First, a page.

Understanding how a type of childhood leukaemia called mixed lineage leukaemia (MLL) begins.
- Researcher: Dr Steven Gamblin
- Institution: The Francis Crick Institute
- Award Amount: £103,741 for 2 years from May 2014
- Cancer Type: Leukaemia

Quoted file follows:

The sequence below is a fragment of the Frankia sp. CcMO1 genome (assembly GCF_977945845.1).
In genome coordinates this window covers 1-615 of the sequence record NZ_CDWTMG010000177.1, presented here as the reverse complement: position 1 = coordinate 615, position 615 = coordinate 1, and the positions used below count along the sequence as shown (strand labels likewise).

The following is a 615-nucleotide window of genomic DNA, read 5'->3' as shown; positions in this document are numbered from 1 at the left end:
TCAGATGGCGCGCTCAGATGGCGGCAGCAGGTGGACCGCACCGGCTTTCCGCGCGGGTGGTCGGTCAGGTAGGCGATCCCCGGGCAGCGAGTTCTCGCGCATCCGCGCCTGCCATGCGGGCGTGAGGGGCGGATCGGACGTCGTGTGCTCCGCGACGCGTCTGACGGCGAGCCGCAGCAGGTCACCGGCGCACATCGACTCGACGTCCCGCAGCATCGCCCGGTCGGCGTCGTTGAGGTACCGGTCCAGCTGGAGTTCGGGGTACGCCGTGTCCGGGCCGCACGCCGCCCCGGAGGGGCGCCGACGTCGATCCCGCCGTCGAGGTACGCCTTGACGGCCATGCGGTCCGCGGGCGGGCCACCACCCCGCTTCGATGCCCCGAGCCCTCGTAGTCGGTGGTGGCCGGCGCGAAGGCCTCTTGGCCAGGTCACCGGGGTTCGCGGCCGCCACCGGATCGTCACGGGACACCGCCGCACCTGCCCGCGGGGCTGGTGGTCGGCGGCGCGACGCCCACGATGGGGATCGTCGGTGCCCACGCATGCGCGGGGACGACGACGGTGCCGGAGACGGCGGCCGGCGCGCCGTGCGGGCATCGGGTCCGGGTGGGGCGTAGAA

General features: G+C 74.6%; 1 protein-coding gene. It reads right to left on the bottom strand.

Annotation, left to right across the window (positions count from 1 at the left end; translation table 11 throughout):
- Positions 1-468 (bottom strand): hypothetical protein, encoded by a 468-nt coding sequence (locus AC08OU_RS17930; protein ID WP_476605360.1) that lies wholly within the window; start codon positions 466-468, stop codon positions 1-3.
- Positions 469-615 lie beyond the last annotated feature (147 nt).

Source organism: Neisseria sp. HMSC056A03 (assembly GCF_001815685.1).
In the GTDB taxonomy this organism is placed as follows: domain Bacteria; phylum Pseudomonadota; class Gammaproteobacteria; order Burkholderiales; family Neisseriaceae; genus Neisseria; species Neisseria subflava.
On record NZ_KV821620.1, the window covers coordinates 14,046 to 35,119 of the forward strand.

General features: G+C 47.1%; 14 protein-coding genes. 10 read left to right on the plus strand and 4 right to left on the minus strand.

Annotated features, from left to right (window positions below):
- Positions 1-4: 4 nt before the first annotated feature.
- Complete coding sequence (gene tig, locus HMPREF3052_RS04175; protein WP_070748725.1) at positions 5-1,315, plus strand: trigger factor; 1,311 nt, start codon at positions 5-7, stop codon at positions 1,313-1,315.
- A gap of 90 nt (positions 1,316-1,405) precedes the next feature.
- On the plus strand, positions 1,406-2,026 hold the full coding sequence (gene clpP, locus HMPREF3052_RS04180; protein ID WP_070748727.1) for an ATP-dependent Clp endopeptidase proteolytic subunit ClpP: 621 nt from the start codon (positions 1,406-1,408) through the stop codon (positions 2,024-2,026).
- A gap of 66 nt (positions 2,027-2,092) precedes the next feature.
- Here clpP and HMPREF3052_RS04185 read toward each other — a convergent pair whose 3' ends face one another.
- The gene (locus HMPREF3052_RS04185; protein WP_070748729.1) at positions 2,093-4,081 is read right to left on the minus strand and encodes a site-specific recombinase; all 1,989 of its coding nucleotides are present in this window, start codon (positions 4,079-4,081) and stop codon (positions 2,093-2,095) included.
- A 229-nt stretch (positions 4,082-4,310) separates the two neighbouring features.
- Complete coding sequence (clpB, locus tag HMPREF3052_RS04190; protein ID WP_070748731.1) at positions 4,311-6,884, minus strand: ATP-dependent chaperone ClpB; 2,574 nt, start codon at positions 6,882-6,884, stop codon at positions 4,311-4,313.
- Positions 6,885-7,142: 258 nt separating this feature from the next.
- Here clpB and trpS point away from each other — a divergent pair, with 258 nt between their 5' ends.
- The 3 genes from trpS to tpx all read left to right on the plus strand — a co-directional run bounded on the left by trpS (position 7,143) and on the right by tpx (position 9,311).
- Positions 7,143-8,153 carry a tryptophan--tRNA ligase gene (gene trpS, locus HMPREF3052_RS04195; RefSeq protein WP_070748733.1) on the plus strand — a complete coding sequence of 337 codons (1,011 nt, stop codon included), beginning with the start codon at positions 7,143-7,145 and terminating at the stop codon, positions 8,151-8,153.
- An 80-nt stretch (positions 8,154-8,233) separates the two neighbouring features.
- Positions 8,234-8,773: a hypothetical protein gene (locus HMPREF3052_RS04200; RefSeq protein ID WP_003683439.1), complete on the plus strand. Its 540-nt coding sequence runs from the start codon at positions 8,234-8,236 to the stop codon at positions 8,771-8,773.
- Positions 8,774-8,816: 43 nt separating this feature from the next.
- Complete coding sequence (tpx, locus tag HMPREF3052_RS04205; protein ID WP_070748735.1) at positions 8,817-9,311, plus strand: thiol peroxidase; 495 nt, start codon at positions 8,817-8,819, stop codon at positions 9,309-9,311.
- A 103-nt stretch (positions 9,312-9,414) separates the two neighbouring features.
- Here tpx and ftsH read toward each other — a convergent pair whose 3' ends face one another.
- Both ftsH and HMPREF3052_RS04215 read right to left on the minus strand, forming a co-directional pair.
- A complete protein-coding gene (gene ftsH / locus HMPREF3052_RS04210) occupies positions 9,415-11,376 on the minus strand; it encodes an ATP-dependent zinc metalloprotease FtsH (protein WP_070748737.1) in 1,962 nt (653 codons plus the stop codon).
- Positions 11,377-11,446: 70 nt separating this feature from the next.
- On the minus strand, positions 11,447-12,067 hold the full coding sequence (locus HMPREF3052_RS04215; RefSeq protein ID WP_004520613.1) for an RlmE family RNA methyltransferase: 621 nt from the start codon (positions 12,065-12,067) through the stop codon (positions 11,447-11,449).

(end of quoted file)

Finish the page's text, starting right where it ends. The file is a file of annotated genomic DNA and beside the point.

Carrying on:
Every cell in our body contains thousands of genes. Genes are like our blueprint - they determine everything that our cells do. Cancer is caused by changes to either the structure or activity of key genes that regulate how the cells operate, divide and die. One way that cells control this activity is to add specific chemical groups or 'tags' on to the genes, or the proteins that act as scaffolding for the genes, to ensure that only the correct genes are active. The addition of tags can lead to an increase or decrease in gene activity. This often happens incorrectly in cancers and the change in gene activity drives the cell to grow and divide in an uncontrolled manner, forming a tumour. It is incorrect tagging, and the resulting incorrect messages it causes, that leads to a type of childhood leukaemia called “mixed lineage leukaemia” or MLL. In MLL, several different proteins work together in a complex to control a protein called the MLL1 enzyme, which places these tags. The ultimate aim of Dr Gamblin's project is to produce a high resolution X-Ray structure of the MLL1 protein complex, so the researchers can see the exact shape and explain how it works. Dr Gamblin believes this work could help build the foundation for future drug development studies.
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